The proposal would be transformative for U.S. businesses, because it changes the U.S. tax system into one that is consumption based. "As far as I know, the U.S. would be the first country to try to make its corporate income tax border adjusted," says Scott Greenberg, an analyst at the Tax Foundation, a conservative-leaning think tank in Washington, D.C.

Should it pass, a border adjustment is expected to raise $1.2 trillion over 10 years, according to the nonpartisan Urban-Brookings Tax Policy Center in Washington, D.C. That could persuade the president to back the proposal, since it could help pay for other initiatives like cutting the corporate tax rate.

Crushing consequences, or not

The border adjustment would also hold significant consequences for the U.S. economy. Namely, companies might push prices higher if their import costs suddenly rise. The National Retail Federation estimates that the effort could cost the average American family $1,700 in the first year.

Plus, there's a chance, albeit a low one, that other countries will retaliate with their own border adjustment. While it could happen, it's unlikely, because more than 160 countries already have a value-added tax, a consumption tax which acts similarly to the proposed border adjustment, according to Greenberg.

What's more, the expected effect on the U.S. dollar would negate some of the hardship that the plan would impose on importers. As Greenberg explains, a border adjustment exempts exports from federal income taxes, so economic theory suggests demand for U.S. goods and dollars should rise. By contrast, adding a tax on imports would in theory reduce the demand among U.S. consumers for non-U.S. goods and currencies. The upshot is you'll get a stronger U.S. dollar, relative to other currencies. So while importers may face higher costs, their dollars will presumably go further.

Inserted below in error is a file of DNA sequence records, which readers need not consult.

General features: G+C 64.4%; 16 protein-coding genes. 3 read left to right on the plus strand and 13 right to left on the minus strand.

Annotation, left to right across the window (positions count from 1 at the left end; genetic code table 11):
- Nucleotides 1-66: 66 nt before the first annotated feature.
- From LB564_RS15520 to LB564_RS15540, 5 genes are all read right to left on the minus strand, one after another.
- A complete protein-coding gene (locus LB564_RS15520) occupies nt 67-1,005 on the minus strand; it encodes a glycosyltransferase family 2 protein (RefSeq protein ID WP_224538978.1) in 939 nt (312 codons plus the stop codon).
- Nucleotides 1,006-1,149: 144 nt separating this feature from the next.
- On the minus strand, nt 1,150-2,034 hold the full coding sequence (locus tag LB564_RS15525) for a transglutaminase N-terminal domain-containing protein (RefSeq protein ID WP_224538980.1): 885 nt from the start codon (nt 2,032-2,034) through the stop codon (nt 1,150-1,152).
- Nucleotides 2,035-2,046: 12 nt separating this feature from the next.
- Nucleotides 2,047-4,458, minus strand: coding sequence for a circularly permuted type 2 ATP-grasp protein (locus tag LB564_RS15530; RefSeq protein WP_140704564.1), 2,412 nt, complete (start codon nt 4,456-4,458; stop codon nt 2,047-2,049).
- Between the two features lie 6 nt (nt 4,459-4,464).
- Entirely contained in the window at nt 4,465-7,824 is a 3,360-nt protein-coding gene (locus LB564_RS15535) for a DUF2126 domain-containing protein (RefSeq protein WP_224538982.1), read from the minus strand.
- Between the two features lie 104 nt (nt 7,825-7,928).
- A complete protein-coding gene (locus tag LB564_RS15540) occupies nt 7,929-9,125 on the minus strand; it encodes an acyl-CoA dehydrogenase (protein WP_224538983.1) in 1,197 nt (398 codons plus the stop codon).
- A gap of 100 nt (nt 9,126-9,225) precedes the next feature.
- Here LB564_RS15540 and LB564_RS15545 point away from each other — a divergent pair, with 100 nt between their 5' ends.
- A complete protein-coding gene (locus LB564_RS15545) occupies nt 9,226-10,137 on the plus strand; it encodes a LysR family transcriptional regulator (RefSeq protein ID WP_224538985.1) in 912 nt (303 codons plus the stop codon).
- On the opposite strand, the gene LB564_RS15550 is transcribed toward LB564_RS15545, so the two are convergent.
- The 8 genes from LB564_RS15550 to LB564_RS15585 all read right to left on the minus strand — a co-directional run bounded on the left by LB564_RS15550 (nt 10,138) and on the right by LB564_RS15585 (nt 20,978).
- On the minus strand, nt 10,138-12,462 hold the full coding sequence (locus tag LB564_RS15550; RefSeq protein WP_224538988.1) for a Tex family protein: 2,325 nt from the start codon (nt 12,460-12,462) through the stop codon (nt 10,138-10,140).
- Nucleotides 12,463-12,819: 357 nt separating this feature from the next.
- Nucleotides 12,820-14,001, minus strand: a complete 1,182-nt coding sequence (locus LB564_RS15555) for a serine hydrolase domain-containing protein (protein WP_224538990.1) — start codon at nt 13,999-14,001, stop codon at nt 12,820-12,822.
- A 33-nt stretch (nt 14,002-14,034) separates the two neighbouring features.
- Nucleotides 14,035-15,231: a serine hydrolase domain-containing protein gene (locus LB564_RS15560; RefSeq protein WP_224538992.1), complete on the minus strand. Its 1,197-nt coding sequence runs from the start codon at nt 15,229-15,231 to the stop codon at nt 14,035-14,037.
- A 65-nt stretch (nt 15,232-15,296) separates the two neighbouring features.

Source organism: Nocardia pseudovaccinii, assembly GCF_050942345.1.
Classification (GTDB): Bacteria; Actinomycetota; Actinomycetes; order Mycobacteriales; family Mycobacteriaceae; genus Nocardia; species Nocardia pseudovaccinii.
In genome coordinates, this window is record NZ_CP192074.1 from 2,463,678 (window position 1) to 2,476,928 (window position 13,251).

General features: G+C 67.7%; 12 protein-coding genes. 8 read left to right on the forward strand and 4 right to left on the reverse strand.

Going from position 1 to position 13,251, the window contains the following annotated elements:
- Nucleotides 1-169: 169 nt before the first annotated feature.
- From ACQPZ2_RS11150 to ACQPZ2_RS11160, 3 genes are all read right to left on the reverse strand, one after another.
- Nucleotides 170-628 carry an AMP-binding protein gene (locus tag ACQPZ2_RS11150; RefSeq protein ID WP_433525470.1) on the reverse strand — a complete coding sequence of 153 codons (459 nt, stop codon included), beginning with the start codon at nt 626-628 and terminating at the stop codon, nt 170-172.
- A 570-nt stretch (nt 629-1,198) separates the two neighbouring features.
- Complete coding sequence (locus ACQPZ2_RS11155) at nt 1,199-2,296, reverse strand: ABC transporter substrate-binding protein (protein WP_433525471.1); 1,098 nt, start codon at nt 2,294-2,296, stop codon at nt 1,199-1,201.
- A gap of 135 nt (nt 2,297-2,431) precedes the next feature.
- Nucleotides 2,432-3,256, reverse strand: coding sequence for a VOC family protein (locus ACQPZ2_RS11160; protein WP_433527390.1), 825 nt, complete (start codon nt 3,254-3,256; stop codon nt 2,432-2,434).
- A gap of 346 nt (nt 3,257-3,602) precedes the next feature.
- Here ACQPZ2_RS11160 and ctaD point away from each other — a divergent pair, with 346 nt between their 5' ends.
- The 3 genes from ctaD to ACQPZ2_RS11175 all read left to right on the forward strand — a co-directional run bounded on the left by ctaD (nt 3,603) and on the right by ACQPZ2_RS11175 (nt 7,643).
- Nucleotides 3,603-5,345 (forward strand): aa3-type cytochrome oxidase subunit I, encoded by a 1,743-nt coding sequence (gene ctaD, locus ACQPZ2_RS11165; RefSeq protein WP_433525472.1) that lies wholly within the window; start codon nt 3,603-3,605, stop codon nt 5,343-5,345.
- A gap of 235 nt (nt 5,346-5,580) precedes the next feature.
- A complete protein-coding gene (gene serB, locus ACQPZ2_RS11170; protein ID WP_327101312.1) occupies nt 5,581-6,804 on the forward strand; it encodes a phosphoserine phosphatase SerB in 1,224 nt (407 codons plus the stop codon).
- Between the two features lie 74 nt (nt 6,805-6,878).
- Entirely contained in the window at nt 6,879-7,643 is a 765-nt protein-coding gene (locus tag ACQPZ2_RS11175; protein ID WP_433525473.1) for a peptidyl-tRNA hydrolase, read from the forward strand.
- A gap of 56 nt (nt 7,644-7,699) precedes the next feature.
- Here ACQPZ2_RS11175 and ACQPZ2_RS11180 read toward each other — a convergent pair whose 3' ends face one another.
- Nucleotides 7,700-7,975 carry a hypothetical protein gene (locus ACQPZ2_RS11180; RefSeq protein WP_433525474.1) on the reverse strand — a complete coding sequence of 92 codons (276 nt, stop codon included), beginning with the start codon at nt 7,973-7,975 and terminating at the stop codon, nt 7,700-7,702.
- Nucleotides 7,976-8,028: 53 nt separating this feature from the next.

"As we've seen in other countries, there is good reason to expect the U.S. dollar will move more or less as the theory expects," says Greenberg.

Robert Willens, an independent tax and accounting analyst in New York, has doubts about that prediction. "I would be skeptical that there would be a direct and immediate reaction to the tax on the dollar," he says, in reference to the tax's expected impact on the value of the U.S. dollar. "If The Gap has higher costs, it needs to raise its prices to keep its margins intact." He adds that it will inevitably put some companies in a bind. "You can [raise prices] only to a certain extent." At some point, consumers just won't bite.

Joseph Rosenberg, a senior research associate at the Tax Policy Center, anticipates that some companies will look to merge to offset a border adjustment. If a U.S.-based manufacturer only exports--that is, it has zero U.S. sales--that company's federal taxable income, for border-adjustment purposes, would be nil. "All of those deductions would have nothing to offset," says Rosenberg. By contrast, a company that only imports would appear highly taxed. "If exporters are not able to claim credits for their exempt exports, they may need to merge with an importer," he adds.

The border adjustment could also lead to more complexity--and that could drive up costs for smaller companies, which tend to have few resources to devote to compliance, suggests Rosenberg. If border adjustment becomes law, domestic and foreign sales would need to be tracked separately since only U.S. sales would be subject to federal income taxes. "There are still a lot of specifics and details that need to be worked out," says Rosenberg, adding: "Little details can matter a lot."

Cayley says the uncertainty makes planning for Worldwide Cyclery's future tricky. "At this point, it's pretty hard to speculate what'll happen," he says. His company has been adding more customers in the U.S. in the past six years, which he says would pick up if the border adjustment goes through. "We'll continue to focus on our domestic business."